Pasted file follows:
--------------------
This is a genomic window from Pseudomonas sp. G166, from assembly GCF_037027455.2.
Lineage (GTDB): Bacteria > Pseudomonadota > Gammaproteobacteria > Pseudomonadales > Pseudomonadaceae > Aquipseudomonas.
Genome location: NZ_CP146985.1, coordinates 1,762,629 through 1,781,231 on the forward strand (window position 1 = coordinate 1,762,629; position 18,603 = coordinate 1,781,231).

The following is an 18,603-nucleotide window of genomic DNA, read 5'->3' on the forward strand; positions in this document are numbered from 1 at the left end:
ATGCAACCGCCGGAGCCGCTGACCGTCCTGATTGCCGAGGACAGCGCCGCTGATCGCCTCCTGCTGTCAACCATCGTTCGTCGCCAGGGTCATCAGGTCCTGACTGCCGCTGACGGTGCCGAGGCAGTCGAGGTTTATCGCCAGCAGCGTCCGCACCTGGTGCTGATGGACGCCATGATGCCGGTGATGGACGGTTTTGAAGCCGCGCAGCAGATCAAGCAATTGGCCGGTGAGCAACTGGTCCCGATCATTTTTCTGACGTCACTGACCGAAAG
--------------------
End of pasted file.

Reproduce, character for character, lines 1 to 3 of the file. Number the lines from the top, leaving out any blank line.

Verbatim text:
This is a genomic window from Pseudomonas sp. G166, from assembly GCF_037027455.2.
Lineage (GTDB): Bacteria > Pseudomonadota > Gammaproteobacteria > Pseudomonadales > Pseudomonadaceae > Aquipseudomonas.
Genome location: NZ_CP146985.1, coordinates 1,762,629 through 1,781,231 on the forward strand (window position 1 = coordinate 1,762,629; position 18,603 = coordinate 1,781,231).